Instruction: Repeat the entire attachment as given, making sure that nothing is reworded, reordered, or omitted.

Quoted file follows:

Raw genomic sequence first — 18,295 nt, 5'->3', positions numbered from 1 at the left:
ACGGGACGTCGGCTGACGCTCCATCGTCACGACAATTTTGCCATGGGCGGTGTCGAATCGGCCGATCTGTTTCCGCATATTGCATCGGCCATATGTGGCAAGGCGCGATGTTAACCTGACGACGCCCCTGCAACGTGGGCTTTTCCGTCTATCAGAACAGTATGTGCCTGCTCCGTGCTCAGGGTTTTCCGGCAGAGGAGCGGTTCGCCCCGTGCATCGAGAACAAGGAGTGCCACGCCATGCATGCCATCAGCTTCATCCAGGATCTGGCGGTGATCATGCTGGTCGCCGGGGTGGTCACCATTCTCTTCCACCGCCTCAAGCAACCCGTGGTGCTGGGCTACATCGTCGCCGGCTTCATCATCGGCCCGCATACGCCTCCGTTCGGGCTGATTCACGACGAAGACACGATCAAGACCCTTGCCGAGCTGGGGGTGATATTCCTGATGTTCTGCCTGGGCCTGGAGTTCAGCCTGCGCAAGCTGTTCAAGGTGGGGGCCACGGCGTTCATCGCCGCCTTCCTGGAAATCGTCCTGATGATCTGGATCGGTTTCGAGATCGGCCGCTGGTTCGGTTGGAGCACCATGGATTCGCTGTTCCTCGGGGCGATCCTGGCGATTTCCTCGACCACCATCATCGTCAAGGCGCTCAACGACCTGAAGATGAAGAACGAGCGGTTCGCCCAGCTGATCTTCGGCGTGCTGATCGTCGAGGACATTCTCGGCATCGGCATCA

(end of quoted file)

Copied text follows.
Raw genomic sequence first — 18,295 nt, 5'->3', positions numbered from 1 at the left:
ACGGGACGTCGGCTGACGCTCCATCGTCACGACAATTTTGCCATGGGCGGTGTCGAATCGGCCGATCTGTTTCCGCATATTGCATCGGCCATATGTGGCAAGGCGCGATGTTAACCTGACGACGCCCCTGCAACGTGGGCTTTTCCGTCTATCAGAACAGTATGTGCCTGCTCCGTGCTCAGGGTTTTCCGGCAGAGGAGCGGTTCGCCCCGTGCATCGAGAACAAGGAGTGCCACGCCATGCATGCCATCAGCTTCATCCAGGATCTGGCGGTGATCATGCTGGTCGCCGGGGTGGTCACCATTCTCTTCCACCGCCTCAAGCAACCCGTGGTGCTGGGCTACATCGTCGCCGGCTTCATCATCGGCCCGCATACGCCTCCGTTCGGGCTGATTCACGACGAAGACACGATCAAGACCCTTGCCGAGCTGGGGGTGATATTCCTGATGTTCTGCCTGGGCCTGGAGTTCAGCCTGCGCAAGCTGTTCAAGGTGGGGGCCACGGCGTTCATCGCCGCCTTCCTGGAAATCGTCCTGATGATCTGGATCGGTTTCGAGATCGGCCGCTGGTTCGGTTGGAGCACCATGGATTCGCTGTTCCTCGGGGCGATCCTGGCGATTTCCTCGACCACCATCATCGTCAAGGCGCTCAACGACCTGAAGATGAAGAACGAGCGGTTCGCCCAGCTGATCTTCGGCGTGCTGATCGTCGAGGACATTCTCGGCATCGGCATCA